October 16th, 2019
The morning sun shone brightly over Kinzie Park in Kitchener on Wednesday, September 25, as students from Howard Robertson Public School worked to transform the space and plant ten trees in partnership with Love My Hood and the City of Kitchener. The event, aligned with National Tree Day and National Forest Week, was the kickoff of the Tree Planting Pilot aimed at increasing the number of trees in Kitchener parks.
Brian Smith, a Grade 5/6 teacher at Howard Robertson, explained how the project started over the past summer, when he spotted an email mentioning that the City was looking for applicants for a tree planting pilot project.
“I put the application in and promptly forgot about it for two months,” said Smith. He didn’t have to wait long, and quickly received the approval for his application. In September, as soon as school was back in, Smith hit the ground running and began working with his students to create a plan. This involved two walking field trips to Kinzie Park to map out the land, and plan the ideal location to plant their trees. The students were eager to take part from the start.
“They really latched onto it and they’ve been excited,” said Smith.
Taking part in the pilot project involves a two-year commitment to care for the trees, Smith explained. The class will be watering and caring for the trees from planting, through to the end of the school year. From there, staff members and volunteers will help to support through the summer until next year’s students can take over.
This isn’t just a learning opportunity for Smith’s class, he explained, but for all of the students at Howard Robertson. To help get the entire school community on board, Smith’s class has planned a kickoff event that he hopes will get everyone excited about the project in Kinzie Park. This will involve inviting other students to see the space and the work accomplished by his students.
The project connects to multiple areas of the curriculum, Smith explained. From the media unit, as students created flyers to inform the neighbourhood about the project, to language and science, as students expand their knowledge of the ecosystem and the role trees play. The event even offered the chance to learn more about the levels of government, with Kitchener Ward 2 Councillor Dave Schneider joining the students to help plant the trees and offer first-hand insight into local government. Exploring all of these areas with one large project offers a cohesion that is otherwise harder to attain, Smith added.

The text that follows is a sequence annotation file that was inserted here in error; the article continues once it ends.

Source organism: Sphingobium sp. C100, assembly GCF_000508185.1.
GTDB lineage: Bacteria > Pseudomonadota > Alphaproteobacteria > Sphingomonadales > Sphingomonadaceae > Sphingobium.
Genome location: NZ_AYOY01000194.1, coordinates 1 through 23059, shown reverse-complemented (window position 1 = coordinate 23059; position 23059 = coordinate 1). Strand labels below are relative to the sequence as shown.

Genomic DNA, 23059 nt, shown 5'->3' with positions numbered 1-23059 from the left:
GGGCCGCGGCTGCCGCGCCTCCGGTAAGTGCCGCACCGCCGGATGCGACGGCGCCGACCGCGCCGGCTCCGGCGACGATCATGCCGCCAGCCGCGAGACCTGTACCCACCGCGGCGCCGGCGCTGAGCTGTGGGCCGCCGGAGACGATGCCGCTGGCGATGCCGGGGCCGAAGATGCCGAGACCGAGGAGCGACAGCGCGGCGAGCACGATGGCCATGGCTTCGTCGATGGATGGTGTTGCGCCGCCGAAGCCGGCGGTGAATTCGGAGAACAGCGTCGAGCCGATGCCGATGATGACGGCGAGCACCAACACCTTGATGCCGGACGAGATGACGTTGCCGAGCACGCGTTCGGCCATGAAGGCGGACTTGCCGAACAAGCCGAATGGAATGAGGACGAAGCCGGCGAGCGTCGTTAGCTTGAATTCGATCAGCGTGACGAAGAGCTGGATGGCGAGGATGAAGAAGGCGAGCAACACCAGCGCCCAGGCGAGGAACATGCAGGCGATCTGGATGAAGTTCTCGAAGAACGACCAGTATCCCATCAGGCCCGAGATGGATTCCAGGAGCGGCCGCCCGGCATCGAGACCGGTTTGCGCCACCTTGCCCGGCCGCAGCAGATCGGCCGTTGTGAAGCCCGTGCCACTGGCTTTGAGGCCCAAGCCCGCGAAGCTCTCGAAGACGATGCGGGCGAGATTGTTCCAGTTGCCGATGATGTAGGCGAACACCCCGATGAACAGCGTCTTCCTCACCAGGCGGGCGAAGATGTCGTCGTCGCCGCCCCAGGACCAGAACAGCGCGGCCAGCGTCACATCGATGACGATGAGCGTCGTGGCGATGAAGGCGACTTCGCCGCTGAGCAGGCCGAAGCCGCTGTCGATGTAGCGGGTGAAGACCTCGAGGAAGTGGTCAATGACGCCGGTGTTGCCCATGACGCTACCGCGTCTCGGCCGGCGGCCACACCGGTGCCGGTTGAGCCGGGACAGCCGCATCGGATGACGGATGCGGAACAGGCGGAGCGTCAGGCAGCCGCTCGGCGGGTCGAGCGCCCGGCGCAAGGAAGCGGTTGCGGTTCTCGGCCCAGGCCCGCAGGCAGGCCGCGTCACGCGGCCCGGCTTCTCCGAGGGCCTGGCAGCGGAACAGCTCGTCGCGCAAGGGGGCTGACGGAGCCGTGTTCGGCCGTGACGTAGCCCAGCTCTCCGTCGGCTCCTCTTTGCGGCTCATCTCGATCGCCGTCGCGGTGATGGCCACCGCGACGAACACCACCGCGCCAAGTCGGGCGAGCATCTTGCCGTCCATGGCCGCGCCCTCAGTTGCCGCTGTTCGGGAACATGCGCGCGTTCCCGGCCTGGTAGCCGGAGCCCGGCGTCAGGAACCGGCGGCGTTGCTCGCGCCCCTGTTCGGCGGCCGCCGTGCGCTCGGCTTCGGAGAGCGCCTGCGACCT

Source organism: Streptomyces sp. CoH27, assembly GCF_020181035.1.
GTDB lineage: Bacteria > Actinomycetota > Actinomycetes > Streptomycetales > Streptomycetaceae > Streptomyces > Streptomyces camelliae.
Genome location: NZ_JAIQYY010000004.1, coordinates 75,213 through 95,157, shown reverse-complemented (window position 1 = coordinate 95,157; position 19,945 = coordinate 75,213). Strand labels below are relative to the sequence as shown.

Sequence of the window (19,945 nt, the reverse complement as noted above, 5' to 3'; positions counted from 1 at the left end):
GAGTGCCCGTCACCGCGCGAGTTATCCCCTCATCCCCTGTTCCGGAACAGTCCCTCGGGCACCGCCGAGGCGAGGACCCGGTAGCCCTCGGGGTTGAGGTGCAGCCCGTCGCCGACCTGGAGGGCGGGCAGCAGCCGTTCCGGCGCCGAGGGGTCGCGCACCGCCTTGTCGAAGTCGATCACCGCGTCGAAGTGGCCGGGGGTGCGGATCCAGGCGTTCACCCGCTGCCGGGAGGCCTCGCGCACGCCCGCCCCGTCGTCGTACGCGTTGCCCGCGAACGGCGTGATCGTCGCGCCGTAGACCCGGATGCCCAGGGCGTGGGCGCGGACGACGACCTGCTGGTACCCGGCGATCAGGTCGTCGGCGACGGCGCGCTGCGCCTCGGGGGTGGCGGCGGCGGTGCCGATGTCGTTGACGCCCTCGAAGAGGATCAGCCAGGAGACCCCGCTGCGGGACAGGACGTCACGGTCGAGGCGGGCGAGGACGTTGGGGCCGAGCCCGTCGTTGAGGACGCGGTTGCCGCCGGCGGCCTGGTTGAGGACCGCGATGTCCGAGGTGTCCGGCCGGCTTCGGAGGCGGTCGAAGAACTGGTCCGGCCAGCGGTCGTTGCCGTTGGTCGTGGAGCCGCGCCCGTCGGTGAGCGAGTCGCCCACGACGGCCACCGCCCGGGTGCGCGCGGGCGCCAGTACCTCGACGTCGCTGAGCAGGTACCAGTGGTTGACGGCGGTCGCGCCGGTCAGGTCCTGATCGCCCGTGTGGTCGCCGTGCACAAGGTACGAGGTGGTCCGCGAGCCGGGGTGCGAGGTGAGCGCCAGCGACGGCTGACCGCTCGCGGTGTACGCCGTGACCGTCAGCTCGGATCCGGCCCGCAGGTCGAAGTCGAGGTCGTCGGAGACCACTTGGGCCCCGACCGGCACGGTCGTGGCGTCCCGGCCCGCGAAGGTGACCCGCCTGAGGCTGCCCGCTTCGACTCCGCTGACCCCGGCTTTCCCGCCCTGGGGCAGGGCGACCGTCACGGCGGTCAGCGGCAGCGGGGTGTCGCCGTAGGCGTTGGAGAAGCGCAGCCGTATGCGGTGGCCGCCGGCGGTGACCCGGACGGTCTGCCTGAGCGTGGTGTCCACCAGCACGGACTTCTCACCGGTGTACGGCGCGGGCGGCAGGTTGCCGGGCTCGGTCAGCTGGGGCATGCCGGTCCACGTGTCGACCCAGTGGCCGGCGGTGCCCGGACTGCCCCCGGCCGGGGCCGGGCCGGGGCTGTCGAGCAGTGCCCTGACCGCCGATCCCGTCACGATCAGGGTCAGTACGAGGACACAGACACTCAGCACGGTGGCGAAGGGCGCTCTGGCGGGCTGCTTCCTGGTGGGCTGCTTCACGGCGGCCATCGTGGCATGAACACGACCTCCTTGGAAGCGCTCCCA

“I really appreciate that the City has this opportunity,” Smith said, and he looks forward to seeing where the students take it.
Jenna van Klaveren, an associate with the City of Kitchener’s Neighbourhood Development Office (NDO), explained the class at Howard Robertson was an ideal applicant to the pilot program, as it offers an existing community to support the planting project and a real-world educational opportunity for the students. The purpose of the work the NDO does, she explained, is to support community members in creating spaces where people spend time and come together.
“This was a great opportunity to educate the students about why trees are important and how they help our environment,” said van Klaveren. “Having the students come together to plant the trees themselves also helps to create a greater sense of neighbourhood pride and connectedness.”
Students started the day with a quick lesson from David Schmitt, an Environmental Urban Forest Project Manager at the City of Kitchener, on the proper method to plant a tree. From there, they dug in and started planting. Although they learned practical skills like these, van Klaveren hopes the real lesson students take away from this project is something bigger.
“I hope they come away with the idea that they can work together to do something really cool in their community,” she said.
The enthusiasm of the students was clear to see, Schmitt explained, as students rushed to grab shovels and get their hands dirty. He hopes the experience builds their awareness and appreciation for trees in their community. Planting trees and growing the urban forest is just one small thing people can do to address Climate Change on a local level, he explained.
Taking a look at the park and the row of freshly planted trees, Njeri, a grade 6 student at Howard Robertson, remarked at the transformation of the space.
“Before, the park was plain and boring. Now, it will be more beautiful,” said Njeri.
For Ryan, a grade 5 student, the tree planting project is all about supporting and building the local sense of community.
“We’re just planting trees, having fun, helping the community,” said Ryan. “It’s a good feeling to help the community.”
Ryan, who will be moving closer to the greenspace, is excited that this will now be his local park. He plans to return regularly to care for his tree, and share the space with family, friends and neighbours.
As the planting came to a close, Smith revealed his ultimate goal for all the students that will take part in this project.
“I hope they respect the world around them and see how they can make change,” said Smith. “Change isn’t just something somebody else does.”
Learn more about Environmental Initiatives in the WRDSB
- Learning from the Land at the WRDSB
- Tim Walker Memorial Awards for Environmental Stewardship
- Planting the Roots of Reconciliation
- View more posts about Environmental Initiatives